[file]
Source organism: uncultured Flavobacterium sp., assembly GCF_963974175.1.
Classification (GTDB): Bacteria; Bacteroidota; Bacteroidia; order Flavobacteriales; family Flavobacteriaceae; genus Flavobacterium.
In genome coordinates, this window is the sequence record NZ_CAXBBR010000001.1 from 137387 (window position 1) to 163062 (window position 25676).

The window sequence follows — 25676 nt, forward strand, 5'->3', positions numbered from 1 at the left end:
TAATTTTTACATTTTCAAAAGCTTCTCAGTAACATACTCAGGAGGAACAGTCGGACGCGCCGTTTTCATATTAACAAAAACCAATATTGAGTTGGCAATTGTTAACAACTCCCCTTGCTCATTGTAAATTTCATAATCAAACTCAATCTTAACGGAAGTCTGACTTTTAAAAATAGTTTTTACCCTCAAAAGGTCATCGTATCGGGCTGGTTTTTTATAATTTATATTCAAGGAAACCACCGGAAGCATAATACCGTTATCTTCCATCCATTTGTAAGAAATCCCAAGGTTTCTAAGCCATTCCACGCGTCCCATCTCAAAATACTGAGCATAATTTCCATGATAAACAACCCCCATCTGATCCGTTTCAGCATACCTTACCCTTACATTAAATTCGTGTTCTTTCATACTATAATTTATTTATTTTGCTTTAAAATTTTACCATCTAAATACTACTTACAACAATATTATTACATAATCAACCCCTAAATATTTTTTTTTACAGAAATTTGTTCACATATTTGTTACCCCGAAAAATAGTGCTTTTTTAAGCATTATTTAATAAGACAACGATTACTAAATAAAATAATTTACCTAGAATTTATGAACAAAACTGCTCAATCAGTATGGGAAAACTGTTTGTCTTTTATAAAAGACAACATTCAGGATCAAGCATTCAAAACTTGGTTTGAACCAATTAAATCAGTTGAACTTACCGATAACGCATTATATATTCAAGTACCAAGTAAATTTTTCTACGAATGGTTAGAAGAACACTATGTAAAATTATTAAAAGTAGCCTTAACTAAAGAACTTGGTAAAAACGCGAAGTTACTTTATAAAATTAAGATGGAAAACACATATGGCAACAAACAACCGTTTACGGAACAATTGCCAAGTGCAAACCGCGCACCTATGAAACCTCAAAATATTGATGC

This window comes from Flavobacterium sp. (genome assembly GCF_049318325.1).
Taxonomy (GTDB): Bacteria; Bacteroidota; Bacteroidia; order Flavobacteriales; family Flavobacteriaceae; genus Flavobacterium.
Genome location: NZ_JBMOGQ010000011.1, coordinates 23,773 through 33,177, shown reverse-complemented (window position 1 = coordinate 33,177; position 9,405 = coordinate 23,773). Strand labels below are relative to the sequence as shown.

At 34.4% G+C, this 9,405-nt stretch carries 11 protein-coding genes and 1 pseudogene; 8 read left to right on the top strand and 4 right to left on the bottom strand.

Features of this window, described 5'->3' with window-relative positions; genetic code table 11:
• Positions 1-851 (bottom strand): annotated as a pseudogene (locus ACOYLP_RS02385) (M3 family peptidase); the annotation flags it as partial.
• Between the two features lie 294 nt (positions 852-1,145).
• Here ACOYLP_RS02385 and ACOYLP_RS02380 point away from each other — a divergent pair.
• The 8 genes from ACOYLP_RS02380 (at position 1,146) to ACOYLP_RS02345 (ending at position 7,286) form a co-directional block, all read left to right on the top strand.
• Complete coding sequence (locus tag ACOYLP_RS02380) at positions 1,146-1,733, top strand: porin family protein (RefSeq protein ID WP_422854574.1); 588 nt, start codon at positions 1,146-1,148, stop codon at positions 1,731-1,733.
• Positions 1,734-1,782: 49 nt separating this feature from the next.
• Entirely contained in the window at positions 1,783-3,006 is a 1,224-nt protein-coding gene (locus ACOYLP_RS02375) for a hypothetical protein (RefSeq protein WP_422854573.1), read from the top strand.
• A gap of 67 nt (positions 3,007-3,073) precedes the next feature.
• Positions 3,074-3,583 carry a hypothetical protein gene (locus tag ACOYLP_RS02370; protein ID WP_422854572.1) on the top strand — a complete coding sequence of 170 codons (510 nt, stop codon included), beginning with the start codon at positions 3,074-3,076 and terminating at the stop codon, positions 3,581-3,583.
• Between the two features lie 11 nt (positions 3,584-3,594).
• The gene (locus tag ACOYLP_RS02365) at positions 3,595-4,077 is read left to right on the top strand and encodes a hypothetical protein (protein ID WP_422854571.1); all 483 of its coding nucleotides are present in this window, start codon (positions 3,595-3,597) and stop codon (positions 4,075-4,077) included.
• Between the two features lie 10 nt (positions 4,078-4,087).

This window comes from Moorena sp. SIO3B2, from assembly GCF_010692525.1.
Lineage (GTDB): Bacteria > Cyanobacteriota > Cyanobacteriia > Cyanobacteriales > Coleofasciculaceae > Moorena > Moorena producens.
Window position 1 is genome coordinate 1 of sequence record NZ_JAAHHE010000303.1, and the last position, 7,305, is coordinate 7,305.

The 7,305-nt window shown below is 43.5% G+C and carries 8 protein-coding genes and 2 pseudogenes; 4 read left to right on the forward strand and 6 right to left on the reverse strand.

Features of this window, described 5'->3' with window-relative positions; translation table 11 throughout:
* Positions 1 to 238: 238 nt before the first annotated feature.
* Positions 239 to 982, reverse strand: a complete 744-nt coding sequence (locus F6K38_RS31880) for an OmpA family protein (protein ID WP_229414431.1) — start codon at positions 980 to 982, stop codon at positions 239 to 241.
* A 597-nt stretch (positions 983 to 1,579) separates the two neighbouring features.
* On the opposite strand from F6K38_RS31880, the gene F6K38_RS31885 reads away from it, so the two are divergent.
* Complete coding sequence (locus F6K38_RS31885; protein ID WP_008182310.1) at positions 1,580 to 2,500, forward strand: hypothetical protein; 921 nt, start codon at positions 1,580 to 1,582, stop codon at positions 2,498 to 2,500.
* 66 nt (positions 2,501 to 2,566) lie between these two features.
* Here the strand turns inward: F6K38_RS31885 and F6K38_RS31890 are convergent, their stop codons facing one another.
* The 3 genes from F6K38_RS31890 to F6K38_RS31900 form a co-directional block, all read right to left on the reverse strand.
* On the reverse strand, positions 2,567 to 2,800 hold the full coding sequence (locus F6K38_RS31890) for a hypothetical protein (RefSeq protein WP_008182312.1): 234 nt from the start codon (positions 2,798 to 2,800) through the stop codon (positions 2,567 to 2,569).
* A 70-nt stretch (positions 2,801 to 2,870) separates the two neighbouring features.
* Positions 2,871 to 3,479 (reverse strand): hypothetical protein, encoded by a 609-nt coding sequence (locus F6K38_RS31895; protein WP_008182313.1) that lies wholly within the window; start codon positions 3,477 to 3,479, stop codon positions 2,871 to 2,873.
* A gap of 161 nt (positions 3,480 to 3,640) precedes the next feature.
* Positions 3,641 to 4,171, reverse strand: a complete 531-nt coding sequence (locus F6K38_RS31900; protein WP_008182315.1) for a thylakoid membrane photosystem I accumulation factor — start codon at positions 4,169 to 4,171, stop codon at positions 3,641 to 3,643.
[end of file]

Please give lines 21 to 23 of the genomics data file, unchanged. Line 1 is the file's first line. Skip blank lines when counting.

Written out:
• The gene (locus tag ACOYLP_RS02365) at positions 3,595-4,077 is read left to right on the top strand and encodes a hypothetical protein (protein ID WP_422854571.1); all 483 of its coding nucleotides are present in this window, start codon (positions 3,595-3,597) and stop codon (positions 4,075-4,077) included.
• Between the two features lie 10 nt (positions 4,078-4,087).

This window comes from Moorena sp. SIO3B2, from assembly GCF_010692525.1.